February 22, 2020
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Death Stirs A Nervous Afterthought

A medical aspirant in Tamil Nadu fails test, kills self. Unrest forces rulers to address the broader issue.

Death Stirs A Nervous Afterthought
Anitha’s death has spurred protest rallies across her native state
Photograph by PTI
Death Stirs A Nervous Afterthought

She could have been a poster girl of the medical profession. Instead, S. Anitha ended up as the face of protests against the new eligibility test. The village teenager’s dream of becoming a doctor was extinguished by her poor scores at NEET—the country’s sole qualifying exam for MBBS. The girl from a poor family in east-­central Tamil Nadu found suicide as the sole way out of her distress.

But for NEET, or the National Eligibility and Entrance Test brought back in April 2016 three years after it was declared ill­egal, Anitha would have easily walked into a government medical college of her choice. The daughter of a daily-wage earner from backward Ariyalur district had top-notch plus-two marks—1,176 out of 1,200—that was sufficient under the old system to gain entry into professional courses. Being a Dalit also meant a rese­rved seat at concessional fee waiting.

Instead, NEET tripped the girl from Kuzhumur in Sendurai taluk that has 62 per cent literacy. The Supreme Court had refused to exempt Tamil Nadu for one more year from this test, first held in the summer of 2013. Anitha scored only 86 marks out of 720 in NEET held this May 7. Distraught, she chose an old saree of her late mother to hang herself. The tragedy has triggered a wave of anger and protests against the qualifying test.

NEET alone was not the villain, says activist-educationist Prince Gajendra Babu, who had helped Anitha challenge the case in the apex court. “The Centre, the state and the judiciary—all played devious and dubious roles to deny soci­ally and economically backward students, including Anitha, their due share in the medical profession.”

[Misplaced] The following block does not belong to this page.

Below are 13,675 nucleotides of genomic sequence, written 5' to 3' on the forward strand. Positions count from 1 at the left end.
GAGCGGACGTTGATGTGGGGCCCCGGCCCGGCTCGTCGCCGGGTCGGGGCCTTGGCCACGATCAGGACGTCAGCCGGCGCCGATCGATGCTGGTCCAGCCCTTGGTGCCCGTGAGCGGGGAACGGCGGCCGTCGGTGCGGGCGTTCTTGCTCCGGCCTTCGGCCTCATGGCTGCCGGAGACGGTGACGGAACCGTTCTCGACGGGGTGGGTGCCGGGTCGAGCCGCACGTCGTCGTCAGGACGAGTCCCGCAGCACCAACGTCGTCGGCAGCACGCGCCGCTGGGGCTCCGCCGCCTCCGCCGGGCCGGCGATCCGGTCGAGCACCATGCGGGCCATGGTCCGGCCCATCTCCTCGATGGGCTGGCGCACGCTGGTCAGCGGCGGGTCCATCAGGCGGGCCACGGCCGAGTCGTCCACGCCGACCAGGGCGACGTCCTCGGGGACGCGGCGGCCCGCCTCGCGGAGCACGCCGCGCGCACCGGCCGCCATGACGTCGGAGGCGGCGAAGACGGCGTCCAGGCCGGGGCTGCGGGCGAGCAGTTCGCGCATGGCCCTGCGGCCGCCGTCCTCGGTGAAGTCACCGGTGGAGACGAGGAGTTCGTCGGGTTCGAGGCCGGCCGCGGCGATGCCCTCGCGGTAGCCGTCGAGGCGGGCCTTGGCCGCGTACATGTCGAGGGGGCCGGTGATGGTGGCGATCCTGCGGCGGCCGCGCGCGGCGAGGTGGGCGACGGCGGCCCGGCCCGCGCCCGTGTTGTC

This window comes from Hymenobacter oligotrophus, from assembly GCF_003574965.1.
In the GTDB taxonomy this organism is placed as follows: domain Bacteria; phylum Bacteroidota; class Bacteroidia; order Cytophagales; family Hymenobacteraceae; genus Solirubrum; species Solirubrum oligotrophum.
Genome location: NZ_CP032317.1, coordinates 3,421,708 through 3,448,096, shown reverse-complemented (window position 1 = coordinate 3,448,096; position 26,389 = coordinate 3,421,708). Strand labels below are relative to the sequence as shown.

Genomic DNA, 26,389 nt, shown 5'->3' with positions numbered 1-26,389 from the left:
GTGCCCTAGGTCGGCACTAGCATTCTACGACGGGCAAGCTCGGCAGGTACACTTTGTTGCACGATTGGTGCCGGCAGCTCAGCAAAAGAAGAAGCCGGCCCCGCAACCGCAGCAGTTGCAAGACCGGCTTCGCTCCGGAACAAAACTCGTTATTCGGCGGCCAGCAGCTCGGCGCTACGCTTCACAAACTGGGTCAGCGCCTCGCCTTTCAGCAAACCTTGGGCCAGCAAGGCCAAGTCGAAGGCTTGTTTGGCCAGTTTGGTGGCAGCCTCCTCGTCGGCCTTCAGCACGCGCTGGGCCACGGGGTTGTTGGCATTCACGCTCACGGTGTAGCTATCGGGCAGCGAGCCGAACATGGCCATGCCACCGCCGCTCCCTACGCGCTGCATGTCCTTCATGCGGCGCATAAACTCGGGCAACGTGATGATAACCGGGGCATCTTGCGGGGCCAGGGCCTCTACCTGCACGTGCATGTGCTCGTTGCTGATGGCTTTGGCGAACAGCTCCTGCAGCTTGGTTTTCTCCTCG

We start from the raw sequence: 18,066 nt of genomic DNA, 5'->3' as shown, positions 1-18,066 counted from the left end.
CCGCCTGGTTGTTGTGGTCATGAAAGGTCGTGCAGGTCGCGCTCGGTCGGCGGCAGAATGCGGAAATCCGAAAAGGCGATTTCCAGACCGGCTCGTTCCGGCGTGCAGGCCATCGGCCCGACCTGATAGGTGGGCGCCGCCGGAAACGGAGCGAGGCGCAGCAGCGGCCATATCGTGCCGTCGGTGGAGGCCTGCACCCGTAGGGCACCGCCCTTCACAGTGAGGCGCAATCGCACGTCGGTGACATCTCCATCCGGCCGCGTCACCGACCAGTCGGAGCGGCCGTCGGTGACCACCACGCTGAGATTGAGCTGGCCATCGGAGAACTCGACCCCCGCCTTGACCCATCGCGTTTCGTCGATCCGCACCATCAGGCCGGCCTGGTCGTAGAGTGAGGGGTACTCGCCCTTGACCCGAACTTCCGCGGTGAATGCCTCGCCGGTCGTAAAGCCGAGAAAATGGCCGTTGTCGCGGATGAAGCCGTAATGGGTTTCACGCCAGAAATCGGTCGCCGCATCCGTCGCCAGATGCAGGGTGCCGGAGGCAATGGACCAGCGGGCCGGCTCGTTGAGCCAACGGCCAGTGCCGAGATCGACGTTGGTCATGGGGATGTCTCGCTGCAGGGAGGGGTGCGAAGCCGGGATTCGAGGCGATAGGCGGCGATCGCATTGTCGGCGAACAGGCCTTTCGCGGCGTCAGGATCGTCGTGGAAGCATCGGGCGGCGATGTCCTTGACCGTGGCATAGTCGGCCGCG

In fact, Nirmala Sitharaman had gone beyond her ministerial brief to promise support for an ordinance by Tamil Nadu, her home-state, Babu recalls. “The SC first asks Tamil Nadu to come with a formula that gave equal representation to those with high plus-two marks and high NEET marks. After three days, the Cen­tre says  that it cannot exempt just one state. The bench readily agrees,” he shr­ugs. “The whole drama appears premedi­tated and conspiratorial.”

Tamil Nadu, having got a last-minute exemption last year, was hoping to swing a similar concession this time as well. The Narendra Modi administration was alre­ady hampered by the SC’s stringent interventions over attempts to sidestep NEET. The Tamil Nadu BJP is with the Centre on the issue. “Every other state had accepted NEET; even the Communist regime in Kerala. How can Tamil Nadu alone ask for exemptions,” asks Thamili­sai Soundararajan, the saffron party’s state president. “The state clearly knew that last year’s exemption would not be rep­eated. Instead of giving students false hopes, it  should have spent that energy in coaching them for NEET.”

Had the MBBS entry been based on the old system, high-scorer Anitha would have now joined a government college of her choice.